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Housing and debt helpline for Northern Ireland – 028 9024 5640

Struggling Universal Credit claimants signposted to advance payments

Universal Credit claimants will typically wait six weeks before receiving their first payment. While those who have applied immediately after leaving employment may be able to sustain themselves during this six-week period with their final payment of wages. However, research suggests that 45% of NI households have no savings making this long wait incredibly testing for certain households, particularly those who migrate from a fortnightly benefit to Universal Credit’s monthly payment system. 

These delays and the associated financial hardships have received much attention in Great Britain, with Work and Pensions Secretary David Gauke highlighting the availability of advance payments to mitigate against some of these difficulties.

What is an advance payment?

Advance payments are intended to support claimants in financial need who can’t manage until their first payment of Universal Credit. The amount advanced will be a maximum of 50% of the claimant’s first month’s entitlement.  However, when deciding how much to advance to the claimant, the decision maker will have to consider the claimant’s ability to repay it.

In legislation, such an advance is referred to as a “payment on account” and the legislation governing such payments in Northern Ireland is The Social Security (Payments on Account of Benefit) Regulations (Northern Ireland) 2016

Advance payments can also be made where an existing Universal Credit claimant has experienced a change in circumstances which will result in an increased benefit entitlement.

When can you apply?

Claimants can request an advance by calling the Universal Credit phone line on 0300 123 3017 or by requesting the advance in person during an appointment to verify elements of their Universal Credit claim. A claimant can apply for an advance payment of Universal Credit during the first assessment period, but cannot do so until his or her ID and bank details have been verified. As most claimants will have to serve seven waiting days, this means that the Universal Credit advance can usually be requested eight days after the claimant has submitted his or her claim and once ID has been verified. Claimants must request an advance at least three days before their monthly assessment period ends.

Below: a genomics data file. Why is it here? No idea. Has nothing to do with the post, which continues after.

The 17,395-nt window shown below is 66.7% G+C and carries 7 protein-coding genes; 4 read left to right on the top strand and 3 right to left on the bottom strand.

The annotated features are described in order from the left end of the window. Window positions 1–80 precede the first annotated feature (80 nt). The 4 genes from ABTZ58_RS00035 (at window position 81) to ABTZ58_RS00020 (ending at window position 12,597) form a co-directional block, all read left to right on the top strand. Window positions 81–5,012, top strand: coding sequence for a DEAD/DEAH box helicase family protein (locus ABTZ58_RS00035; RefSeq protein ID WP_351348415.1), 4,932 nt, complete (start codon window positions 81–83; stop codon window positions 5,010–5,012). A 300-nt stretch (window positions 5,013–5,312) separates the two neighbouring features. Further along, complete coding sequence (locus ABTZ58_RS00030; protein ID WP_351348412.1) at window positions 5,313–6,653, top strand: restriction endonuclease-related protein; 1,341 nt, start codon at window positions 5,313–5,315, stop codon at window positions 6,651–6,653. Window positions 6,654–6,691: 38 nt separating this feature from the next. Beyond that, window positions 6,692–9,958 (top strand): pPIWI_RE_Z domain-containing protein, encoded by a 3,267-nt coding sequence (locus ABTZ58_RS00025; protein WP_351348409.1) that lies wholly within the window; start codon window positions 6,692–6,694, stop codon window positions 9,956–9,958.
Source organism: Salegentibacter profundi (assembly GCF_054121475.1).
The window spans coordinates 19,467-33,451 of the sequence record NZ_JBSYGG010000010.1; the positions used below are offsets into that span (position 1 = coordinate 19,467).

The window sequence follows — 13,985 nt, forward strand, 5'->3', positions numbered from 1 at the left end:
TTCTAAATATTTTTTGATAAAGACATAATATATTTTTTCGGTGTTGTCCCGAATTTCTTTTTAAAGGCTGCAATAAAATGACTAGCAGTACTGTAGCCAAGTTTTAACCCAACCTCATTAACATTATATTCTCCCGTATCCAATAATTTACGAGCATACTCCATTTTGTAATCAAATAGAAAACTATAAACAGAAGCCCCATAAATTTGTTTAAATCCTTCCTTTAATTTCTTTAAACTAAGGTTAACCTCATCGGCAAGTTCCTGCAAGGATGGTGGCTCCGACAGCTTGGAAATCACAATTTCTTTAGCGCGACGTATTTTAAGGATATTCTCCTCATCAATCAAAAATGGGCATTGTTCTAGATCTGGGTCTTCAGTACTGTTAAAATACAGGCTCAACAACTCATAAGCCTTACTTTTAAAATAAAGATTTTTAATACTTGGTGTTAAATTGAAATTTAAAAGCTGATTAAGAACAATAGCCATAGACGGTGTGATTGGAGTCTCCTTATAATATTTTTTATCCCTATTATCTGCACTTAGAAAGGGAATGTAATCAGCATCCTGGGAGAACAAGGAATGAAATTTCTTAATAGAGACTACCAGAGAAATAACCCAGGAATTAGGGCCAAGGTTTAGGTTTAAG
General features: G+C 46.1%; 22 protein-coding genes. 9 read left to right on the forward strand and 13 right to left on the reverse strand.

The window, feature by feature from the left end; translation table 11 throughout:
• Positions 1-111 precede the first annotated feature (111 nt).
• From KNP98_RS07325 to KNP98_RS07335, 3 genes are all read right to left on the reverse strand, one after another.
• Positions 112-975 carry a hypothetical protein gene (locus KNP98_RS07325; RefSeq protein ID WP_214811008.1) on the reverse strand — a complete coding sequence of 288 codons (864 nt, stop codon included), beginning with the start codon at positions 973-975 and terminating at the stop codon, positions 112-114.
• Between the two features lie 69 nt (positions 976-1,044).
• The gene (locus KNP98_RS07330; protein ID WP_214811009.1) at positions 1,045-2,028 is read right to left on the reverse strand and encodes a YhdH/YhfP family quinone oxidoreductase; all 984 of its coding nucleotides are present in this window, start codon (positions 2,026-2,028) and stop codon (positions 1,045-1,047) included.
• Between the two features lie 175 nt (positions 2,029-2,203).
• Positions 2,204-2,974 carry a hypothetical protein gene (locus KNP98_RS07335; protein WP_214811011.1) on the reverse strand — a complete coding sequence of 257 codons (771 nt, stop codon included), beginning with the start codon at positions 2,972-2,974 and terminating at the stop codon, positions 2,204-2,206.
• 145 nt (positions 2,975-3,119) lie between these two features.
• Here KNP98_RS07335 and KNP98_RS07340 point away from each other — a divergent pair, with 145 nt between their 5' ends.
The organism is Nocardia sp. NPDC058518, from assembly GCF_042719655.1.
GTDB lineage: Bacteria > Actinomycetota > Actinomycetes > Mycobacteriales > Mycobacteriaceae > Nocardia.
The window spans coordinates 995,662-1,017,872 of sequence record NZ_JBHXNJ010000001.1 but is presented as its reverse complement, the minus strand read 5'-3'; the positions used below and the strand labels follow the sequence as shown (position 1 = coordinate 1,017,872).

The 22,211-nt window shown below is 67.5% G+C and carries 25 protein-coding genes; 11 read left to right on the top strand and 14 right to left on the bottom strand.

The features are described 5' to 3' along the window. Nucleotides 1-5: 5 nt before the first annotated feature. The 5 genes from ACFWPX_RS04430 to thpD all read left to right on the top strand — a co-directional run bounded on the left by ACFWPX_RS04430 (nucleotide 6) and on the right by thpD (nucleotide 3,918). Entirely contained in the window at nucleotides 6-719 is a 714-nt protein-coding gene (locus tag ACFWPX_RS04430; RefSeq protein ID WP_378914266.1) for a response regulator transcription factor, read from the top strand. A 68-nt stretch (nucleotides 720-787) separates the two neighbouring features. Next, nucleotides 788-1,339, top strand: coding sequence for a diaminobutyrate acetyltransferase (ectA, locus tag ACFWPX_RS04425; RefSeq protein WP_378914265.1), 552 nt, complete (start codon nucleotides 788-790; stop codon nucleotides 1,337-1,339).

Who can apply?

Under legacy benefits, like Housing Benefit, claimants had a right to an interim payment of benefit in the event of any administrative delays in processing the claim. This is not the case under Universal Credit. Advance payments will only be issued if the Department for Communities is satisfied that the claimant is in financial need. Regulation 7 of The Social Security (Payments on Account of Benefit) Regulations (NI) 2016 defines financial need as “a serious risk of damage to the health or safety” of the claimant, the claimant’s child or the claimant’s partner. The Department for Communities has suggested that the following elements will be taken into consideration when determining if someone is in financial need:

  • Does the claimant live with parents, relatives or friends?
  • Did the claimant receive any final earnings or redundancy payments?
  • Does the claimant have any savings?
  • What are the claimant’s normal monthly outgoings?
  • If the claimant had access to other resources, why is he or she in financial need?